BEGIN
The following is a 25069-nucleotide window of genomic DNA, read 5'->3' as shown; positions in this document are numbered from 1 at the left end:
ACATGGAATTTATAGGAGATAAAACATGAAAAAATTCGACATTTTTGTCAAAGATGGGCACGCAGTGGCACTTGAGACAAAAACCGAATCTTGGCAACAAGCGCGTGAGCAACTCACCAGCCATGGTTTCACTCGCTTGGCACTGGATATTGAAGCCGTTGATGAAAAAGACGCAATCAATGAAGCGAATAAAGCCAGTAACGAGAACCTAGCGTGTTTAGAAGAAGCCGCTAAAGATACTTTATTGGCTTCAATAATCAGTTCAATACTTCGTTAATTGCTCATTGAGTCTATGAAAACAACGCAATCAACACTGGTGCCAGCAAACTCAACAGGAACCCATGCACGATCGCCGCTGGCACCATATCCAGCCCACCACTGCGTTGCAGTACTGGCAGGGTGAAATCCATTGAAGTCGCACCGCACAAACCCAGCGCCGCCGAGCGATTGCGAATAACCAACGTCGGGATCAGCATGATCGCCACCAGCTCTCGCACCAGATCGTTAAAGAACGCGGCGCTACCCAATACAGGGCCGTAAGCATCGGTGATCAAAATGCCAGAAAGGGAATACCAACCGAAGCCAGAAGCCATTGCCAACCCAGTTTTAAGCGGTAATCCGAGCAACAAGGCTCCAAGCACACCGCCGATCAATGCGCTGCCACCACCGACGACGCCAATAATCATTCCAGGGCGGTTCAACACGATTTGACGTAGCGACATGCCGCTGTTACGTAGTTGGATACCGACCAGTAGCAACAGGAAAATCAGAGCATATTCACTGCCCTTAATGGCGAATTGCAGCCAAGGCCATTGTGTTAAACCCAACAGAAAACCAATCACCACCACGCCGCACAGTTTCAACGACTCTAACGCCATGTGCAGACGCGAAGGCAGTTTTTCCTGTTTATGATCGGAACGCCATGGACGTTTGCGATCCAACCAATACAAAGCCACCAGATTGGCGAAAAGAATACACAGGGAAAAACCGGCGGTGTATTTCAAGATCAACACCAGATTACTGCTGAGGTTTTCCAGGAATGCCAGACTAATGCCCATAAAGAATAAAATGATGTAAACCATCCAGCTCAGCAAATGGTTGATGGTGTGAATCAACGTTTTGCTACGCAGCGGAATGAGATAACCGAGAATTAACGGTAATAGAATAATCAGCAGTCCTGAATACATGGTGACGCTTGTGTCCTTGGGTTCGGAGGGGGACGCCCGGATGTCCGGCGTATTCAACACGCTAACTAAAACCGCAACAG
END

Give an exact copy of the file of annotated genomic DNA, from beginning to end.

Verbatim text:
The following is a 25069-nucleotide window of genomic DNA, read 5'->3' as shown; positions in this document are numbered from 1 at the left end:
ACATGGAATTTATAGGAGATAAAACATGAAAAAATTCGACATTTTTGTCAAAGATGGGCACGCAGTGGCACTTGAGACAAAAACCGAATCTTGGCAACAAGCGCGTGAGCAACTCACCAGCCATGGTTTCACTCGCTTGGCACTGGATATTGAAGCCGTTGATGAAAAAGACGCAATCAATGAAGCGAATAAAGCCAGTAACGAGAACCTAGCGTGTTTAGAAGAAGCCGCTAAAGATACTTTATTGGCTTCAATAATCAGTTCAATACTTCGTTAATTGCTCATTGAGTCTATGAAAACAACGCAATCAACACTGGTGCCAGCAAACTCAACAGGAACCCATGCACGATCGCCGCTGGCACCATATCCAGCCCACCACTGCGTTGCAGTACTGGCAGGGTGAAATCCATTGAAGTCGCACCGCACAAACCCAGCGCCGCCGAGCGATTGCGAATAACCAACGTCGGGATCAGCATGATCGCCACCAGCTCTCGCACCAGATCGTTAAAGAACGCGGCGCTACCCAATACAGGGCCGTAAGCATCGGTGATCAAAATGCCAGAAAGGGAATACCAACCGAAGCCAGAAGCCATTGCCAACCCAGTTTTAAGCGGTAATCCGAGCAACAAGGCTCCAAGCACACCGCCGATCAATGCGCTGCCACCACCGACGACGCCAATAATCATTCCAGGGCGGTTCAACACGATTTGACGTAGCGACATGCCGCTGTTACGTAGTTGGATACCGACCAGTAGCAACAGGAAAATCAGAGCATATTCACTGCCCTTAATGGCGAATTGCAGCCAAGGCCATTGTGTTAAACCCAACAGAAAACCAATCACCACCACGCCGCACAGTTTCAACGACTCTAACGCCATGTGCAGACGCGAAGGCAGTTTTTCCTGTTTATGATCGGAACGCCATGGACGTTTGCGATCCAACCAATACAAAGCCACCAGATTGGCGAAAAGAATACACAGGGAAAAACCGGCGGTGTATTTCAAGATCAACACCAGATTACTGCTGAGGTTTTCCAGGAATGCCAGACTAATGCCCATAAAGAATAAAATGATGTAAACCATCCAGCTCAGCAAATGGTTGATGGTGTGAATCAACGTTTTGCTACGCAGCGGAATGAGATAACCGAGAATTAACGGTAATAGAATAATCAGCAGTCCTGAATACATGGTGACGCTTGTGTCCTTGGGTTCGGAGGGGGACGCCCGGATGTCCGGCGTATTCAACACGCTAACTAAAACCGCAACAG